Clear boundaries and guidelines for students to follow so that they know what the expectations are and experience stability
How can we help build connectedness from home?
It isn’t all up to schools. Relationships run both ways and students and their families contribute to the dynamic that generates the warm buzz of connectedness. Here are three ways you can help build your child’s connection to school.
1. Support your child’s relationship with school
If we want our kids to engage with school and foster a sense of belonging, they must first value their school and education. A child’s attitude to school is often a reflection of their parents’ attitudes. Speak positively about school and teachers. If there is a problem, work with the school instead of against it.
2. Encourage co-curricular participation
Co-curricular activities give your child an opportunity to interact with students of different age groups who have the same interests as them. It allows them to build wide social networks. They also get the opportunity to show different facets of their personality and see other students and teachers in a new light.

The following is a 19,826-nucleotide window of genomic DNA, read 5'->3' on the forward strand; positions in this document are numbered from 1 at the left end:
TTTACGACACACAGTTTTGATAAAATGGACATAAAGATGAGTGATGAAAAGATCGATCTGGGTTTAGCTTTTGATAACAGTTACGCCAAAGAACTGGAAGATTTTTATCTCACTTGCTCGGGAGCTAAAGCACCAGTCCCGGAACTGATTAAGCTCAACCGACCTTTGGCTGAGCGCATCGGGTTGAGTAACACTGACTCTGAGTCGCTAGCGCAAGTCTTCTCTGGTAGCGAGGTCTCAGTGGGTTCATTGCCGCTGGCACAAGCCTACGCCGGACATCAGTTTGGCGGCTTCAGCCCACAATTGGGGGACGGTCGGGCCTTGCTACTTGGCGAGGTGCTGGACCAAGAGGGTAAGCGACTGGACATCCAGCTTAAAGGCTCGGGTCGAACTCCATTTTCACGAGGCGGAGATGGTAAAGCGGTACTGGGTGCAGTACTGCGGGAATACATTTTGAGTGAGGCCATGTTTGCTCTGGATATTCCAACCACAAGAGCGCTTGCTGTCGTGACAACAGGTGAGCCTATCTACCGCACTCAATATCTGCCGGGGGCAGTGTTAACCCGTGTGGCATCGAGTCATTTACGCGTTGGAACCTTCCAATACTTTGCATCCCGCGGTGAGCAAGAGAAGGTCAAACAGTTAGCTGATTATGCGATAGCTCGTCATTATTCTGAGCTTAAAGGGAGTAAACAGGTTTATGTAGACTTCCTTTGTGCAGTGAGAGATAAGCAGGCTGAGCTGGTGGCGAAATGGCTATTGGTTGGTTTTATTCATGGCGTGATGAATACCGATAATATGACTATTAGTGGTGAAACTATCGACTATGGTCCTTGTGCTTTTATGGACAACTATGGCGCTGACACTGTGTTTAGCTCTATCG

At Lourdes Hill College, a Co-curricular Expo is held at the beginning of every year. This allows students the opportunity to learn about all the options that are available to them in sport, culture, and service. It’s a brilliant idea!
3. Teach relationship skills
We cannot assume that our children have the social and emotional skills required to make and maintain relationships. They need you to teach and model those skills. Then they need you as a coach on the sidelines. If necessary, work with the school to develop strategies and encourage your child to access the people in place to support them.
The longer I work in schools, the more I am convinced that education is all about relationships and the key to feeling good about school is connection. All kids need to be encouraged to plug into the vibrant organism that is school. After all, we could all do with a little support along the way.